As God said, all of their disobedience and rebellion was rooted in this one thing: they did not believe in Him.

The author of Hebrews urges us to rest from our works. In context, this does not mean to abstain from physical work on the "Sabbath day". Rather, in context this means BELIEVE.

And here is where I stumble in my study! Because I have read that "rest from works" in other ways before, but now having gone through this exegetically and contextually so deeply, I cannot see this as meaning anything else, and more personally for me, I am being overwhelmed by the Spirit with tears. BELIEVE. That is "resting from our works!"

This "believe" is more than mental assent. It means to throw yourself onto Him, to rest on Him, to trust Him -- in all the ways that the Exodus generation did not trust Him as He lovingly led them through the wilderness. BELIEVE.

BELIEVE. Hear God. Talk to Him. REST in Him. Enter HIM. Entering Jesus Christ, you have entered His rest. Stay there! Don't shrink back! HE IS THE REAL REST. And whatever He leads you to do, do it. Wherever He leads you to go, go there. Because HE IS EDEN. And when you are walking in Him, you are walking in Eden. When you are in Eden, you are in God's rest, in the completed 7th-day rest. Whatever you are doing, when you are BELIEVING in Him as you do it, you are doing it in Eden, you are doing it "at rest".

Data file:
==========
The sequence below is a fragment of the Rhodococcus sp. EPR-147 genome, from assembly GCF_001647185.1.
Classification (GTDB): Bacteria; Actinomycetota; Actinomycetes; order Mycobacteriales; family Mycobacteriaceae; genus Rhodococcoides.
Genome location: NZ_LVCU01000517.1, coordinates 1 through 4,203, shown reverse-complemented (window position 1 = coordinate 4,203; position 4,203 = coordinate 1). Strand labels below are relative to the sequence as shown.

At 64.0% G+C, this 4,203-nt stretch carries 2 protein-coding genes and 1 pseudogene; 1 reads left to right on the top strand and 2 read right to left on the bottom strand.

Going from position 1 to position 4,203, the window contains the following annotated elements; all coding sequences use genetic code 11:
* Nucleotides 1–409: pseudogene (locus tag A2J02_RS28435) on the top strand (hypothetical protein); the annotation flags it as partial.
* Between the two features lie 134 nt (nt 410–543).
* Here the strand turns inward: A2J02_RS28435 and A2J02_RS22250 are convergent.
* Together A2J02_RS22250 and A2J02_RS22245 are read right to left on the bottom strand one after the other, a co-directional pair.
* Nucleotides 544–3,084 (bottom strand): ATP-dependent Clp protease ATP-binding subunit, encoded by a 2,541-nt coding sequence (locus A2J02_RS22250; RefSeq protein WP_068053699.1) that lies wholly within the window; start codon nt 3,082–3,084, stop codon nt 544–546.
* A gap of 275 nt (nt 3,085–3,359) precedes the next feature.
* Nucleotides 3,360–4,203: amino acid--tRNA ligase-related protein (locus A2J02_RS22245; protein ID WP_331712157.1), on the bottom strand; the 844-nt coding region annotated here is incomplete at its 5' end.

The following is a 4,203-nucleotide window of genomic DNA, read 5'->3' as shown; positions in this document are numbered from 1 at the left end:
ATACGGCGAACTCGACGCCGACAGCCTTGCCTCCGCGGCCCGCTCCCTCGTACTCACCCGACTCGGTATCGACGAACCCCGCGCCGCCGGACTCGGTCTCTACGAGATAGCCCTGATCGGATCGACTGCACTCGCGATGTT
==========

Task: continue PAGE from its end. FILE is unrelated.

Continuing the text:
NOT BELIEVING is doing anything OUTSIDE OF HIM. Outside of the Garden of Eden is "the curse" -- toil and works. ANYTHING outside of Him is "works". Lay down all "works". The author of Hebrews' message is to lay down everything that is not Jesus Christ, and enter into Jesus Christ! Lay down everything that is not Jesus, because that is all accursed "works"! Enter into Jesus Christ, and you have entered into the finished rest of the 7th day in Eden.

Lay down anything that is not of faith. Because whatever is not of faith is SIN. Whether good or bad works, any kind of works, lay them down and enter in. BELIEVE. Believe in Jesus Christ, enter Him, and walk in Him. Walk in Eden again!

Bless you in Jesus Christ!


See also: "Hebrews 3-4 Summary (short)"



Post a Comment

<< Home